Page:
Don't just say that it is 'toxic' though, describe what it is like to work for them day-to-day and tell them how it makes you feel. The situation may not bother that person.

If you don't know them, no you shouldn't.
If you met them in the interview, that doesn't count as knowing them.

Let your conscience guide you - if you're compelled to tell them then do so. If you're on the fence about it, make sure you think through the possible costs and decide if you're willing to bear them.

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A lot of companies do it already!

They add sneaky labels like "gret GREAT teamwork" and "Experience of work under pressure", "Resilience", "Positive attitude" and so on you might want to add some of these labels or tell them in person in this way recruiters do not hold liability for telling them the work conditions

  • This response has been down voted, but I would say this speaks to the idea that the company has been free to position themselves in any fashion they wish and alludes that would it be no less genuine for someone who knows something about the company to provide related information. – John Spiegel Feb 15 at 19:38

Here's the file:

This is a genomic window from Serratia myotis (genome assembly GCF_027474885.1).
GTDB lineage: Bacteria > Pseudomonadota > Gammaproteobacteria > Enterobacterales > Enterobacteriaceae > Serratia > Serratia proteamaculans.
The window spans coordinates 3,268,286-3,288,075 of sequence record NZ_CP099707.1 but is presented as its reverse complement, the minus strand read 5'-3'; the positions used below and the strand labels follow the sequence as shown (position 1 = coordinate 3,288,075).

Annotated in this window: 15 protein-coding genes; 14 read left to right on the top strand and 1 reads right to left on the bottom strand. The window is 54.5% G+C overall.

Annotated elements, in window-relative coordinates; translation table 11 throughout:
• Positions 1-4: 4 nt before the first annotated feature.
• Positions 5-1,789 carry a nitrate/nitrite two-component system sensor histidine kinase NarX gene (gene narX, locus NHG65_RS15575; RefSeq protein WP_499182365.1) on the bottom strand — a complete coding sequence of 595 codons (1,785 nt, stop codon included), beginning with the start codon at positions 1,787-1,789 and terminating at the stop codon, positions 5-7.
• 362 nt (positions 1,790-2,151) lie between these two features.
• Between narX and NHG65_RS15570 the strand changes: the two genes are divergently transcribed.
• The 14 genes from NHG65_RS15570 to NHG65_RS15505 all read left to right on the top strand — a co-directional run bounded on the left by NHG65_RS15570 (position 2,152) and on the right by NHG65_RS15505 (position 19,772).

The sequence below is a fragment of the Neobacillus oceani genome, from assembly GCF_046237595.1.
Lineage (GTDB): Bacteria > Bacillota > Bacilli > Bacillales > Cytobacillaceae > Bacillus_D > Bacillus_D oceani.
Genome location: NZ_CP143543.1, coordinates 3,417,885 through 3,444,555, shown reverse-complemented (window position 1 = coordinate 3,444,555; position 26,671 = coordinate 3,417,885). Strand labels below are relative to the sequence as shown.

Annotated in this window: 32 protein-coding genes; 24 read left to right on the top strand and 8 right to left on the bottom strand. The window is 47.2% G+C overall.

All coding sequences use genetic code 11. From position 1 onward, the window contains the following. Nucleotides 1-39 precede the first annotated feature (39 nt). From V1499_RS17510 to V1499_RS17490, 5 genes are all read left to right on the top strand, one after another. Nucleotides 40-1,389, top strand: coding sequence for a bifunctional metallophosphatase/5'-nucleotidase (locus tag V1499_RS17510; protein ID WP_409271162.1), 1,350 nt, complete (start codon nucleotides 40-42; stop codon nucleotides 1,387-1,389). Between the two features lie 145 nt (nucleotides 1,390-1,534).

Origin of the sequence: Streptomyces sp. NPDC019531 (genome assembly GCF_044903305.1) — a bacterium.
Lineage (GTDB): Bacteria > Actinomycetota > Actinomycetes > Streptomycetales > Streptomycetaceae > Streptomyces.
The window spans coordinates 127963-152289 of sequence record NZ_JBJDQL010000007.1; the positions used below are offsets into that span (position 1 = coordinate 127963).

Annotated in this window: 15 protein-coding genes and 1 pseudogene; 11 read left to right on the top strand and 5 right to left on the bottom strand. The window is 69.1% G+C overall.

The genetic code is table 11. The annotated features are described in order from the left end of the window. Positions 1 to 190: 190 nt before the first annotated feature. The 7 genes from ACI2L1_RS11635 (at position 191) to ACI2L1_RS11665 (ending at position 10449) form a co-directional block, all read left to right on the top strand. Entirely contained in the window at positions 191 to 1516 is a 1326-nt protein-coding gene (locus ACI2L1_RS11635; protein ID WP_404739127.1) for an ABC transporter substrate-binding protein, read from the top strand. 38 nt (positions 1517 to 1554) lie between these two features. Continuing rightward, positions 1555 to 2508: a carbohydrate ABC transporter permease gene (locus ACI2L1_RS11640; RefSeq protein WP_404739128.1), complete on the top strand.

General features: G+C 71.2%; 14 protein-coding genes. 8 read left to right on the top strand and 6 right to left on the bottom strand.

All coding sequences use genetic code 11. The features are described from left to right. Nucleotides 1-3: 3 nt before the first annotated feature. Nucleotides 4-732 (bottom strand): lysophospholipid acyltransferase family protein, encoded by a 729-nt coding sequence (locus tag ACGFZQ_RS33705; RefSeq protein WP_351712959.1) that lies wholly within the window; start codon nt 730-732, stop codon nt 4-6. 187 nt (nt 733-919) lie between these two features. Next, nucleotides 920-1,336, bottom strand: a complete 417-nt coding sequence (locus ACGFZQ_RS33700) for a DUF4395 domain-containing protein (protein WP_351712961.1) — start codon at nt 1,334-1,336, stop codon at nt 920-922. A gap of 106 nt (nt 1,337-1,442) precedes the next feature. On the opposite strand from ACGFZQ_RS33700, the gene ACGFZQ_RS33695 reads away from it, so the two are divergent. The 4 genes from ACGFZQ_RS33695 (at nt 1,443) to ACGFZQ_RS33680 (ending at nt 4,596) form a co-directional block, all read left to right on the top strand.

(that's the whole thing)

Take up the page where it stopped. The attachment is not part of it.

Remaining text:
• Labels like "great teamwork" should be read as if written by an estate agent or realtor : "welcoming entrance hall" ie only just enough room to take a coat off... – Solar Mike Feb 17 at 9:25
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Is it possibly detrimental to you or your position with the company? Absolutely. But being ethical doesn’t mean doing the easy thing.

Is it ethical? IMO, yes. If you knew a door mislabeled “free candy inside” actually led into the cage of a hungry tiger, would it be unethical to tell someone turning the knob about the cat? That’s extremely hyperbolic, but I don’t see why if you earnestly believe the situation to be what it is that it would be unethical to share your opinion with another human who, in your opinion, is walking unknowingly into an ugly situation.

Some might consider it hypocritical for you to continue to accept a paycheck from “the tiger”, but that’s tangential to the specific question.

One caveat, I think there are some fiduciary responsibilities attached to being an officer of a company. In that case, it might be illegal for you (in the US) to act in any fashion that might diminish the profits of the company. IANAL

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If you already have a personal relationship with the person, feel free to tell them as a friend what to expect.

For clarity, your friendship may very well have begun at a previous employer.

Telling some random person I think would be overstepping boundaries. How do you know they wouldn't like an environment you consider toxic.